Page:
Ruaha National Park 76

This park is sometimes know as Giraffe Park as it has in excess of 8,000 Maasai giraffe. The outstanding Kudu is also prolific in this park and when surprised this animal will stand as a statue, blending perfectly into the background. It has been known for visitors to the park to drive right up to the Kudu before seeing it.

Lioness
Warthhog
Crocodiles
Access to the park is by light aircraft; or by tarmac road and is reached over the Rubeho Mountains. Descending to the Ruaha River offers views along the Ruaha Gorge and the first thing to strike visitors as they enter this area is the profusion of the unusual and huge baobab trees. Although in general the park is covered by Combertum woodland with a thinning out to acacia.

The rare and endangered African hunting dog are fairly common in Ruaha. Known as the painted wolf [Lycaon Pictus] these endangered animals are sociable if not noisy and it is a real treat to see them whilst on a safari drive in the park.

Ruaha is probably the most arid of Tanzania's parks. It is the most southerly extension of the Maasai Steppes. The Great Ruaha River bisects the park. The flora and fauna of southern Africa overlaps with the distinctive east African species; to see greater and lesser Kudu as well as sable and roan in one park is part of the attraction of Ruaha. There is a rich selection of plain animals, predators and Elephants in this park.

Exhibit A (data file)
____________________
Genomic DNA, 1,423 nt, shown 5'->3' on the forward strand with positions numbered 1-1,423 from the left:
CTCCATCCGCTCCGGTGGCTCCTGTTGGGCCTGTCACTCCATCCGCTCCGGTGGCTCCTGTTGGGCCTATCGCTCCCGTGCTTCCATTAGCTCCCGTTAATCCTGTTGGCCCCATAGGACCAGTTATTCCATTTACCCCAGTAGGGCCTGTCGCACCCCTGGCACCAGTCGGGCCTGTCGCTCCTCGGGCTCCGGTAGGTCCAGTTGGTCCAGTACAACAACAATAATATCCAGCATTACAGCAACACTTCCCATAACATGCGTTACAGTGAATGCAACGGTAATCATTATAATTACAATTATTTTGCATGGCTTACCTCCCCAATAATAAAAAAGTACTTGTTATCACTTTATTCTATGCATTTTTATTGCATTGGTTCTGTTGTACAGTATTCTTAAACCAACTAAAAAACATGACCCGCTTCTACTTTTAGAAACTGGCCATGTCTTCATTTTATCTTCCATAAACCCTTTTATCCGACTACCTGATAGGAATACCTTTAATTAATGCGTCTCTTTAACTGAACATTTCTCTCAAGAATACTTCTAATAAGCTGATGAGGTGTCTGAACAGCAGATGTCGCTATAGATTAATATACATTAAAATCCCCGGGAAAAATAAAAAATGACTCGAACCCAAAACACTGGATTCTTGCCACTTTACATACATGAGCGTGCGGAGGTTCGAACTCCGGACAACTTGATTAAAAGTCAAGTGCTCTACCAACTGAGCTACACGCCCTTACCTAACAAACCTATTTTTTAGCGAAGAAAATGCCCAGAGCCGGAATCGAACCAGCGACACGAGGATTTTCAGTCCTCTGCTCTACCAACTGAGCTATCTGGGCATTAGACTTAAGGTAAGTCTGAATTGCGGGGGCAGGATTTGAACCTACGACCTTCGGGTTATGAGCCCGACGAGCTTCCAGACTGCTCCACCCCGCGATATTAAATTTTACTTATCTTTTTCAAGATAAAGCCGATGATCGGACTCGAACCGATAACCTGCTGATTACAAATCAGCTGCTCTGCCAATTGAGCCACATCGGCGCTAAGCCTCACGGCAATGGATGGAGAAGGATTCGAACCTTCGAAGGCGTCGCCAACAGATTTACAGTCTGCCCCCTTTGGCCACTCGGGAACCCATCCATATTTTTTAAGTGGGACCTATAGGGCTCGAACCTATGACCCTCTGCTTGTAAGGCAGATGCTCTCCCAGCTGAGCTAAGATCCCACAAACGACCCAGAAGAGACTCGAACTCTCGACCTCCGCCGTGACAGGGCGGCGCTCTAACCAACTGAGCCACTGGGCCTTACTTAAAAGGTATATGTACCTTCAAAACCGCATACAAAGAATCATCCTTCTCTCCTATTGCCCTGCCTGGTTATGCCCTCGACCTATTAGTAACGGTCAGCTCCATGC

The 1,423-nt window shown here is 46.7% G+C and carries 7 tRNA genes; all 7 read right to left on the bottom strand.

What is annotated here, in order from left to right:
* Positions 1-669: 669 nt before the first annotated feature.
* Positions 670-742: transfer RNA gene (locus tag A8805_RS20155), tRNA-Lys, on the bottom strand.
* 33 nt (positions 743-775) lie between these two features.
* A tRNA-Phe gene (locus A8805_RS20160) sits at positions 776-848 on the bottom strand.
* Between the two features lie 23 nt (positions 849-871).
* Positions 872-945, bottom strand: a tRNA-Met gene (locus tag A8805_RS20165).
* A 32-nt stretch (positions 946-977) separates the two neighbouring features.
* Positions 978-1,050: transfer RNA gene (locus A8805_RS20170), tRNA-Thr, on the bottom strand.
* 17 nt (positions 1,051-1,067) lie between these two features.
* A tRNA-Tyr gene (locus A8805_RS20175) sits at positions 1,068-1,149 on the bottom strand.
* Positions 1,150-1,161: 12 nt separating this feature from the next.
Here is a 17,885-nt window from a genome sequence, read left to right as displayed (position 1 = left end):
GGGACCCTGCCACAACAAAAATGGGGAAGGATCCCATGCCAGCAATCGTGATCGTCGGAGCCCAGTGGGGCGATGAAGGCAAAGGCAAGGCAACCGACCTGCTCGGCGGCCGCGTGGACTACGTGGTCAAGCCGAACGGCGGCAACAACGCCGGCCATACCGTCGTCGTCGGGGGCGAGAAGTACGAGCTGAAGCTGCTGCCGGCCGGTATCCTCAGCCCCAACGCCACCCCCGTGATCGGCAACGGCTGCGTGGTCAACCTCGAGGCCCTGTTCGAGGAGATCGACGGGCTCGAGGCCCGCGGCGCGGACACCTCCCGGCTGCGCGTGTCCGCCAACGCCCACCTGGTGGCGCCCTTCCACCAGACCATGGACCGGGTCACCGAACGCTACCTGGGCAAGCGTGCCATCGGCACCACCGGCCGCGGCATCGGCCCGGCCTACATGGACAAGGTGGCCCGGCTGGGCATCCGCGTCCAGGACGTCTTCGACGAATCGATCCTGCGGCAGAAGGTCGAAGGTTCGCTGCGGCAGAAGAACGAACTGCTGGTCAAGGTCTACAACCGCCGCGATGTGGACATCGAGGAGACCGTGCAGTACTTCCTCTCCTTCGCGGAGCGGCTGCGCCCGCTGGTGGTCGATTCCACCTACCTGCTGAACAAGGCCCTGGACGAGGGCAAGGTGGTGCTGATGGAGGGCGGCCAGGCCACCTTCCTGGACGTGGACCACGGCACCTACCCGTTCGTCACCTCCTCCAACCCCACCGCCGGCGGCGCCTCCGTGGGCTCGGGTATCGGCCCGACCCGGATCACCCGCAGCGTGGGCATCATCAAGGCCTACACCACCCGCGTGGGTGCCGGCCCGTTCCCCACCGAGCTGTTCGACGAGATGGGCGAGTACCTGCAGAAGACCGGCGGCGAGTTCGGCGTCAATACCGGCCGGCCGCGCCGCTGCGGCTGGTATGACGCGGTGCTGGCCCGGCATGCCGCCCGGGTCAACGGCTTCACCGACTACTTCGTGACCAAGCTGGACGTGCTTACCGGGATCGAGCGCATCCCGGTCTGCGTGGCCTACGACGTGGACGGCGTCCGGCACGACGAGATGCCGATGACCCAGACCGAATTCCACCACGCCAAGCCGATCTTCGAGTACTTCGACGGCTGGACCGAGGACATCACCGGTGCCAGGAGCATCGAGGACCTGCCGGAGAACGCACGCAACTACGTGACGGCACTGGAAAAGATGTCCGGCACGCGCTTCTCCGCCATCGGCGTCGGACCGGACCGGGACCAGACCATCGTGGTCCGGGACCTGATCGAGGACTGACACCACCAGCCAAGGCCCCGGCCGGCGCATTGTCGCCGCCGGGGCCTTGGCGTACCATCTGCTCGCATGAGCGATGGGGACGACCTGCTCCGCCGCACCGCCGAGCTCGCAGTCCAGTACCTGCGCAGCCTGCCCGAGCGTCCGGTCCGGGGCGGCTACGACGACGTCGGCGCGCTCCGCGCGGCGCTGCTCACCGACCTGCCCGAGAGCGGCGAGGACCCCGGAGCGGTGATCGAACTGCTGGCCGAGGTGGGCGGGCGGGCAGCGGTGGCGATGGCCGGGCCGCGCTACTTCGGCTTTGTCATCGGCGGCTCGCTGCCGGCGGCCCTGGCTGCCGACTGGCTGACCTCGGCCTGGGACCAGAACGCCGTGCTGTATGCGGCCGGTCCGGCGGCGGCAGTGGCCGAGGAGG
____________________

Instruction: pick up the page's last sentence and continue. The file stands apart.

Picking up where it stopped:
As in most areas of Tanzania bird life here is spectacular. The park is known for large numbers of the rare Eleanor's falcons from December to January. Over 456 species of birds have been identified to date with new species discovered every year. January to May is the best time to visit this park for bird and butterfly collectors; otherwise October to November is warmer and recommended if a bird safari is not on the agenda.

Few visitors visit this park. Although in recent years visitors to Tanzania have begun to succumb to the Southern Circuit Parks and in particular the magic of Ruaha.

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